In my last post, I reflected on moments in nature that felt transcendent to me. I listed many of them, but one, though very much in my mind and heart, I did not, could not, write about. Until now. It’s been a long time coming.
Decades ago, for not-quite three years, I was married to a man who, among his many talents, was a pilot. He owned a much-loved ’53 Cessna 180 and in it we flew to our small weekend getaway, to see his mother in Arizona several times each year from our home in east-central Texas, to geology field trips, down to the Gulf coast where we plane-camped and he fished, and to the New Mexico mountains on the occasional ski weekend.
One late summer day in 1997, flying east, back home from Arizona, while just south of the Guadalupe Mountains of west Texas, in the distance we saw two thunderstorms building. I assumed we would divert around them. But, no, he said, we’d hold our course and scoot right between them. As we approached the darkening storms, the sun and the rain converged in such a way that rainbows formed – one arching above and one swooping below – from the thunderheads on either side. Flying into the heart of the perfect circle made by those rainbows was a deeply transcendent moment in nature.
I have no picture. But in my mind, I hold the picture of those moments – flying into the ring – moments that have come to define my time with the brilliant and adventurous man who was my husband. I can see his blue eyes sparkling, his mischievous smile as turbulence began to jounce us along. And despite the fact that my hands, sweaty with fear, gripped the edge of my seat, and I fought waves of airsickness, I will never forget the gift of flying into that ring, both that particular moment and every moment, even the painful ones, of our marriage.
You might think that I’ve come to idealize this man that I adored, and it’s tempting to do so. But I believe I honor him, and our love, much more by remembering the whole of him. He wasn’t perfect, and in fact, he struggled mightily, particularly with alcoholism. Though he wasn’t in denial of that struggle, privately, he never revealed it publicly. And I feel sure, if he was here now, he would be less than pleased that I’m writing these words and putting them out in the world, perhaps for his friends and colleagues to see. But being with him made me more courageous than I was before, and it’s important to say these words, because alcoholic was not the only person he was. He was an engineering geologist who had worked all over the world, a leader in his profession, a mentor to many young geologists, a professor at Texas A&M University, an avid student of science and history, a lover of music, a photographer, a sailor, a pilot, a son, a father, a grandfather, a friend – and my husband.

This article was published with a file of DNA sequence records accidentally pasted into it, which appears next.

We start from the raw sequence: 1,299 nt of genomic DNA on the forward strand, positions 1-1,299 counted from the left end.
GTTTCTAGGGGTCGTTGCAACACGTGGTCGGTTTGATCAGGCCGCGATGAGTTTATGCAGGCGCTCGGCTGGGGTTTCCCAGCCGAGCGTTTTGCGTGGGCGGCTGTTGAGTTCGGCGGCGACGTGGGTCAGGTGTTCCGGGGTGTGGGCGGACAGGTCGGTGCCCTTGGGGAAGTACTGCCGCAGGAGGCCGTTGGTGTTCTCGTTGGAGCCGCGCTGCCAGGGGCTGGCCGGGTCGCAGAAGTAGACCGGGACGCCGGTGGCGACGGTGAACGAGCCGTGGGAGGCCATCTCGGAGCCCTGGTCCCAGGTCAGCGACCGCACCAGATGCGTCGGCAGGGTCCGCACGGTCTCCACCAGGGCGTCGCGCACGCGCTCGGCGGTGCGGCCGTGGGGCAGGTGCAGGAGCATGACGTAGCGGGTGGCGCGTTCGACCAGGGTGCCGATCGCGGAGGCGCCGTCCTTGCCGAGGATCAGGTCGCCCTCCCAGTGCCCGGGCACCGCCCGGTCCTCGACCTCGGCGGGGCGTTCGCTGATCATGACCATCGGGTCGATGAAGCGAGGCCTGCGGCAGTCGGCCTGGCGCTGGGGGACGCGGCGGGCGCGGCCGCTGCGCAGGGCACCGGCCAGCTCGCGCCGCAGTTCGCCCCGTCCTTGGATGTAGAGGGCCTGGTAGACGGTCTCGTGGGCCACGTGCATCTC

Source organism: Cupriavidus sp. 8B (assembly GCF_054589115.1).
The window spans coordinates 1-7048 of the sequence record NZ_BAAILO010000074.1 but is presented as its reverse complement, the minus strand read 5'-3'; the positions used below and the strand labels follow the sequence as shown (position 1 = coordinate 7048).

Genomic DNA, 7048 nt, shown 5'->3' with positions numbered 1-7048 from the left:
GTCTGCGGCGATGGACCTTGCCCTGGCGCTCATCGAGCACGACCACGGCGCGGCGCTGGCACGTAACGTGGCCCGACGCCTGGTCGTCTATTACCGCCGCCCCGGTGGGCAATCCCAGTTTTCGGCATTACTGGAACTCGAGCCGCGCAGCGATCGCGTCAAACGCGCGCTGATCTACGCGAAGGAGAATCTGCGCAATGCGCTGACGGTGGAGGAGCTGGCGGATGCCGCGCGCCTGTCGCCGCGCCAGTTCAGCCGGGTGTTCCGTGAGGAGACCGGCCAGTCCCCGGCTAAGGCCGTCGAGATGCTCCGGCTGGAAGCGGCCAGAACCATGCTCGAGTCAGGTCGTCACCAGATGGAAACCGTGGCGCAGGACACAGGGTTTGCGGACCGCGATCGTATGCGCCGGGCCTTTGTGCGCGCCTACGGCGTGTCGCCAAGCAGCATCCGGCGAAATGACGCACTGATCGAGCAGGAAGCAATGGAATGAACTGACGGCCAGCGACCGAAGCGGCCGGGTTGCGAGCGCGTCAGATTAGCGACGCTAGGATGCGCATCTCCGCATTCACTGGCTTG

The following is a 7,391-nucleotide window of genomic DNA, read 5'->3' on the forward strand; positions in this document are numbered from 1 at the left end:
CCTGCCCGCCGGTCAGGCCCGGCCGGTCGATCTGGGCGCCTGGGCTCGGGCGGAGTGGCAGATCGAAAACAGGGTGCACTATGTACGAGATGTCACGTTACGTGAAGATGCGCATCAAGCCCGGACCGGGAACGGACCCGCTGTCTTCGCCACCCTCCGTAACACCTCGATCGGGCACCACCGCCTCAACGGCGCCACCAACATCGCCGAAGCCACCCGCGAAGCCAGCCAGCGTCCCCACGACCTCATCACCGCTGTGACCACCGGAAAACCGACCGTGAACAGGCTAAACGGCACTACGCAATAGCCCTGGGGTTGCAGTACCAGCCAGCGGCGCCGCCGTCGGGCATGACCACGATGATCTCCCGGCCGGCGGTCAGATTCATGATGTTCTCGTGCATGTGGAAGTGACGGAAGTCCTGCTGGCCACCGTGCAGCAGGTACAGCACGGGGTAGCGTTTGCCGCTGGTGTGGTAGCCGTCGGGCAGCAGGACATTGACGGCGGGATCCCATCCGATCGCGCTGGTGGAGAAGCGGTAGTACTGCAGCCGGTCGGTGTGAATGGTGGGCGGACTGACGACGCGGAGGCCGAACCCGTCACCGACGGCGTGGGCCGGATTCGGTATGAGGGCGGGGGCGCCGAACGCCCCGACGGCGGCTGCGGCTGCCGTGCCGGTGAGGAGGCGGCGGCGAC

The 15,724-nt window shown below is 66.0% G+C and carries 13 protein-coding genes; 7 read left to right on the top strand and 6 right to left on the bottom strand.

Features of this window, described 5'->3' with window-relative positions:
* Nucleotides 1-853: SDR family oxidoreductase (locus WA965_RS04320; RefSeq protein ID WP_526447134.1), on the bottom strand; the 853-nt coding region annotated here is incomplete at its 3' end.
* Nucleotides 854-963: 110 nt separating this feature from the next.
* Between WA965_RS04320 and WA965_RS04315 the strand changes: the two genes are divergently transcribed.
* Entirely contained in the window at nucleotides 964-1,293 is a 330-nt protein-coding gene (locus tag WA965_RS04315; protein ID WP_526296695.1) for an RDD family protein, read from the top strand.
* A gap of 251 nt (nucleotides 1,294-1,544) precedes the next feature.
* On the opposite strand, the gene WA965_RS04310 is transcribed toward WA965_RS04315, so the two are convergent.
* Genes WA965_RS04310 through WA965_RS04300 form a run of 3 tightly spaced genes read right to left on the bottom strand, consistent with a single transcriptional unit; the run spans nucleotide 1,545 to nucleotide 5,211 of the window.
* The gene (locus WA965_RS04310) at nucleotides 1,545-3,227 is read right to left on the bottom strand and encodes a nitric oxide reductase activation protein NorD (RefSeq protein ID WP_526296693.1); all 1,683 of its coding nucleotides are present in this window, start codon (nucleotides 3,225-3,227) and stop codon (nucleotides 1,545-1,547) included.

Though, in years, he was quite a bit older, in spirit, he moved through, and over, the world with a youthful wonder, curiosity, and boldness that changed the way I have moved through the world myself ever since.
Just a few short months after flying home that day, he perished on a November night, beside his plane, in the Texas hill country. He flew that night, despite the potential for icing conditions, because his students were waiting for him for a weekend field trip. They could have waited. But he did not. I doubt he even considered it.
And so began the most difficult journey of my life – a month-long search for him, and then a years-long passage through grief.
Now, decades past, I hold the joy of being with him closer than the pain of his loss. I look at the sky this clear New Mexico morning, see the startling blue of his eyes, and feel him with me. I know, in my cells, that love does not die, though the beloved does. And I am most grateful for flying into the ring.
On this day, twenty years ago, Norman Ross Tilford’s body and his plane, were found by a hunter deep in the Texas hill country.
To the family, friends, colleagues, and Civil Air Patrol pilots who searched for him with me – you will always have my heartfelt thanks.